Organic is not a swapping out of synthetic products for natural ones. It is a science-based, proven method of managing landscapes that does not rely on toxic pesticides, with a primary focus on soil health. Resilient soil has a living community of organisms teeming with bacteria, fungi, and more. This is called the biomass.
As defined by the Organic Landscape Association (OLA), organic landscaping is inclusive of both lawn care and plant maintenance. Organic landscaping is the creation and maintenance of naturally sustaining systems whereby soil and plant nutrition and plant health are the byproducts of a chemical free management program based on a systems approach.
This systems approach is based on three concepts:
1) Use of a Natural product where use is governed by soil testing and site considerations 2) Acknowledgment that the soil biomass plays a critical role in fertility 3) Specific and sound horticultural practices.
The basic principles of organic landscaping are principles of health, ecology, and care. Organic landscaping should operate from a position of precaution.
HOW DOES IT WORK?
Organic landscaping focuses not only on system health but also the long-term health of the environment and the elimination of synthetic exposures to people.
The basis for success in organic landscaping and land care is a knowledge of soils - particularly the biological life.
Organic landscaping should be focused on continuing to improve soil health. A systems-based approach focuses on soils and soil health, sound horticultural practices, and the use of natural, organic products when indicated or necessary.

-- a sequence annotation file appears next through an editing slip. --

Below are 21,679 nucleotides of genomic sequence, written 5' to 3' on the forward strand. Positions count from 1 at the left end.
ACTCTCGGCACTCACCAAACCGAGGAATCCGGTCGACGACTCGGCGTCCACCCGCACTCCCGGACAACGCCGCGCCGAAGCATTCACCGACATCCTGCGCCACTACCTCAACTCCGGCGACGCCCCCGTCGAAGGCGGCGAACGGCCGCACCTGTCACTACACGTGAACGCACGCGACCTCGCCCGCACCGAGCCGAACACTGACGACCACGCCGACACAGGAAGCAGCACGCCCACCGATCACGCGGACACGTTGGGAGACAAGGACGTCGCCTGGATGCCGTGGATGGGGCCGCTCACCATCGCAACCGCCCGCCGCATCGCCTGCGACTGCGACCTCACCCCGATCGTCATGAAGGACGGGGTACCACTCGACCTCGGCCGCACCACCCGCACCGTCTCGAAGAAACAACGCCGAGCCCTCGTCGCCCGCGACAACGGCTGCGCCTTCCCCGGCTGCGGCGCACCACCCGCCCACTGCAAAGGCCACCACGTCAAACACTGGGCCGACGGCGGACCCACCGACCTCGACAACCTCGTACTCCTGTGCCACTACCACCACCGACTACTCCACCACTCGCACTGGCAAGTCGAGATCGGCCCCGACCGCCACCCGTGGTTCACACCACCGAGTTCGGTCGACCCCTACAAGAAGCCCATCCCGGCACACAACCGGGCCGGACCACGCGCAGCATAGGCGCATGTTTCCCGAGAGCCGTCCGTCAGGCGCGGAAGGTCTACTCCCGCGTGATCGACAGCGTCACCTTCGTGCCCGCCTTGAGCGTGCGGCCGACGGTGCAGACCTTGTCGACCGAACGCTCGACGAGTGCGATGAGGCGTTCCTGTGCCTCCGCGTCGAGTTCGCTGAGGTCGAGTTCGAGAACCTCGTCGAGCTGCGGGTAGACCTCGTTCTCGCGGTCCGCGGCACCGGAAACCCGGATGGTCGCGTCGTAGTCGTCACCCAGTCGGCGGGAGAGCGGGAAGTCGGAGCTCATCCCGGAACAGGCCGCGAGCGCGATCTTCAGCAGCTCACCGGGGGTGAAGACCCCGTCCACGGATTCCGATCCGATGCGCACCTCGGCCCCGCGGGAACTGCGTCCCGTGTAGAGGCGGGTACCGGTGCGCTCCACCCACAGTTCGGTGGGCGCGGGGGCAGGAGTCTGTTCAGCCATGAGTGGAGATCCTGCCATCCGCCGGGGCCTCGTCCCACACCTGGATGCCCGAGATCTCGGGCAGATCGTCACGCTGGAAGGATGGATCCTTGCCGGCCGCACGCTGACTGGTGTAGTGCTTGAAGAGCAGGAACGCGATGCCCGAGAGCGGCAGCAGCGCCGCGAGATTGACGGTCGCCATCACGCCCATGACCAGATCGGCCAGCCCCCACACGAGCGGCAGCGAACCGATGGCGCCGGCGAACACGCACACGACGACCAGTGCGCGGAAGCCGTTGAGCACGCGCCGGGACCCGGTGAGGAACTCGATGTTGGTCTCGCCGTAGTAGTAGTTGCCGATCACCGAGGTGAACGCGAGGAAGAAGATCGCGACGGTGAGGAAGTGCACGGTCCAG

Organic Landscaping Strives To:
•Protect biological and ecological diversity •Enhance the microbial populations in soils •Build resiliency and sustainability in landscapes and ecosystems •Avoid excess product applications for fertility •Encourage the landscape system to function on its own over time •Encourage basic practices that enhance the soil and plant system •Embrace the concept that landscape management is site-specific •Move towards the goal of minimal input to the managed landscape •Have all inputs for fertilizer and soil amendments be natural or organic in nature •Make sure that the right plant material is used in every location •Encourage the use of native plant material within individual regions
WHEN WILL WE SEE RESULTS?
When a natural management program is being put in place after conventional management, a window of time, referred to as the transition period, is typically required to make practice and input changes.
The most important element in beginning systems-based management is the attention to the soil, not just texture and chemistry, but the biomass as well. Success is achieved by focusing on the living portion of the soil from the beginning of a natural program. The length of time required for this process is directly related to the intensity of conventional management practices that are currently employed.
WHAT IS THE GOAL?
The goal of a natural, organic landscape management program is to create plants that meet aesthetic site objectives while eliminating toxic and synthetic chemical inputs. Additionally, the products and programs are designed to utilize materials and adopt cultural practices that will avoid problems associated with runoff or leaching of nutrients and pest control products into water bodies and groundwater.
This approach will build a soil environment rich in microbiology that produces strong, healthy plants that are more resilient and better able to withstand many of the stresses that can affect them. If good cultural practices are adopted, and products are chosen to enhance and continually address the soil biology, the natural system is better able to withstand pressures from insects, weeds, and disease, as well as drought and heat stress. While problems can arise in any landscape system, they will be easier to alleviate when the soil is healthy with the proper microbiology in place.